Current owners are weighing offers to sell historic Alma College

By Ian McCallum, Times-Journal Staff
Wednesday August 23, 2006

Saved from the wrecker’s ball, but what lies ahead for Alma College?

The owners of the former school for girls met Tuesday to determine their options after city council turned thumbs down on their permit application to demolish the remaining buildings on the Moore Street property. Alma Heritage Estates, a London, Ont., family consortium consisting of George and Jill Zubick, Brian and Kathy Squires and Ken and Doris England, now must weigh the merits of an offer to purchase from a group interested in establishing a small, liberal arts university on the 10-acre site.

That was one item on yesterday’s agenda, said Jill Zubick, who confirmed the possibility of an appeal of council’s decision to the Ontario Municipal Board was also a topic of discussion. “I’ve got a lot of mixed feelings right now,” she told the Times-Journal yesterday. “We really want to do what’s best too. And that gets hidden in the details.”

She noted a tentative purchase offer from a group of St. Thomas community leaders and academics from across Canada fell far short of what the owners felt is fair market value. “We’re going to lose money either way,” she conceded, “it’s going to happen. It would just be nice to pay the bills.”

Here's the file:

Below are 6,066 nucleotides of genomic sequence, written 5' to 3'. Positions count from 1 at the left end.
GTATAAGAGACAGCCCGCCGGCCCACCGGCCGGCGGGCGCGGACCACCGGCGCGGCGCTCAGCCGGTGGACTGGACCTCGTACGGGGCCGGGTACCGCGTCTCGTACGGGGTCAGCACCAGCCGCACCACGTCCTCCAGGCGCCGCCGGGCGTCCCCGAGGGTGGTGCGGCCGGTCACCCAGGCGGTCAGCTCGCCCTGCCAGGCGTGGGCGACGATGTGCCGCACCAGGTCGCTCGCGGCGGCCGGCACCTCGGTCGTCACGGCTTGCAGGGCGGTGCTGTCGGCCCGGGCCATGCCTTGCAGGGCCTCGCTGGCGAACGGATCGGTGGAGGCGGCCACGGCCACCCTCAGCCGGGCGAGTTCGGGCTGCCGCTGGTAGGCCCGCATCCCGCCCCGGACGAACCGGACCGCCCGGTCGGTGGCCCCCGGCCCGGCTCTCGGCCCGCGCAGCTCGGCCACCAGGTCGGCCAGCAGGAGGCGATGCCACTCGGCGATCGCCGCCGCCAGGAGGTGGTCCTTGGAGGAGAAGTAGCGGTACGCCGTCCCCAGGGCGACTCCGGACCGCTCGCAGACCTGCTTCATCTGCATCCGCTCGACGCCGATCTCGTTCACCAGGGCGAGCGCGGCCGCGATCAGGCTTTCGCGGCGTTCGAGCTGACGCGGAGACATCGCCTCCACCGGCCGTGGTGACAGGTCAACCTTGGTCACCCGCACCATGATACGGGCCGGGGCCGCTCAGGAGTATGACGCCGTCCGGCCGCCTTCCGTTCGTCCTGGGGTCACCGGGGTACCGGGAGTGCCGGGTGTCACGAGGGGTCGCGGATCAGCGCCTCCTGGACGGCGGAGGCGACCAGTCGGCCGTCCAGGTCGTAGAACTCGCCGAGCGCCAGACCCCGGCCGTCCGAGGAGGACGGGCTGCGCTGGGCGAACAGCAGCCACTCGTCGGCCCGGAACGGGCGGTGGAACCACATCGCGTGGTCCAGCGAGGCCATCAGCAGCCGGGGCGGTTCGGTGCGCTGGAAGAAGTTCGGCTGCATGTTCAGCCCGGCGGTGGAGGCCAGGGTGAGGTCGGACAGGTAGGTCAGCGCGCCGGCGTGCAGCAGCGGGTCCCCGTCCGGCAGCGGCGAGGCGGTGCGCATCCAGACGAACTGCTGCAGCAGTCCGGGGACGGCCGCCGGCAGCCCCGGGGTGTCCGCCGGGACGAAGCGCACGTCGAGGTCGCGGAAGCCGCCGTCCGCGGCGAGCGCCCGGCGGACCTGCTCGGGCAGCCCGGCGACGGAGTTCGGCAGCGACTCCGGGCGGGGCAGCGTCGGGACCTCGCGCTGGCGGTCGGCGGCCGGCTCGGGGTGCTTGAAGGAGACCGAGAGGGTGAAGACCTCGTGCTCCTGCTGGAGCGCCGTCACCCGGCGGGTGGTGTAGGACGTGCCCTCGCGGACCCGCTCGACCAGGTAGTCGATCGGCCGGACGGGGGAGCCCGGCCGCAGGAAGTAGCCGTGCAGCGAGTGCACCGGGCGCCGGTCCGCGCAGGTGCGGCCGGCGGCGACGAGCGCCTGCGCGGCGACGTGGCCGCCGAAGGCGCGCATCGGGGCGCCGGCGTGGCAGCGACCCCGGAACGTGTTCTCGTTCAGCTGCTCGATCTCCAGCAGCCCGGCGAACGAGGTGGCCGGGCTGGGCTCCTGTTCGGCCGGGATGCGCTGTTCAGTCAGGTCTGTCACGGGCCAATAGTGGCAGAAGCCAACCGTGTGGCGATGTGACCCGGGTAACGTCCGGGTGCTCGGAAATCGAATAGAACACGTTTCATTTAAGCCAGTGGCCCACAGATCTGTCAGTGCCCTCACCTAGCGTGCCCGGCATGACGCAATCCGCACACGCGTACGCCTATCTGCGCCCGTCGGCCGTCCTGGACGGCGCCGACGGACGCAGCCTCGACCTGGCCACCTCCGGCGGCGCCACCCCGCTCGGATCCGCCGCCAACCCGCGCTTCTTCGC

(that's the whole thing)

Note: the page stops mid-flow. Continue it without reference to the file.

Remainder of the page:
Zubick expressed concerns the group, which made a presentation to council Monday, does not have the financial resources to complete the restoration of the remaining buildings at Alma. “It’s going to cost a lot of money to fix it up. And I don’t think they do (have financing).”

She also indicated more than one offer is on the table. “We have another person who has stepped up to the plate,” Zubick told the T-J. “It’s just tentative but that would be good too. And they seem to have more vision.” She would not identify the party but did acknowledge their proposal entailed preservation of the main four-storey building that dates back to 1877.

A spokesman for the St. Thomas group meantime says he’s elated with council’s decision and “we are hopeful we will make some headway” with the present owners. “We were elated with the courage that each member of council showed,” Andrew Gunn told the T-J yesterday. “I am very happy with the way things went.” For the time being it’s a waiting game, said Gunn. “We would be able to work quickly in putting together the necessary funds to purchase the property but it is simply a waiting game for us. We hope we can reach an agreement that is satisfactory for the current owners and our group.”

As envisioned, the new liberal arts facility would have an enrolment of 400 students when fully operational and generate approximately $10 million in revenue annually. The curriculum has already been prepared, added Gunn. “It would be a school at which the faculty members emphasize teaching over their own research. The course of studies would involve the great books of Western civilization from Plato to Darwin.

“We have a need for a vibrant downtown core,” stressed Gunn, “and this would be quite a unique opportunity for St. Thomas.”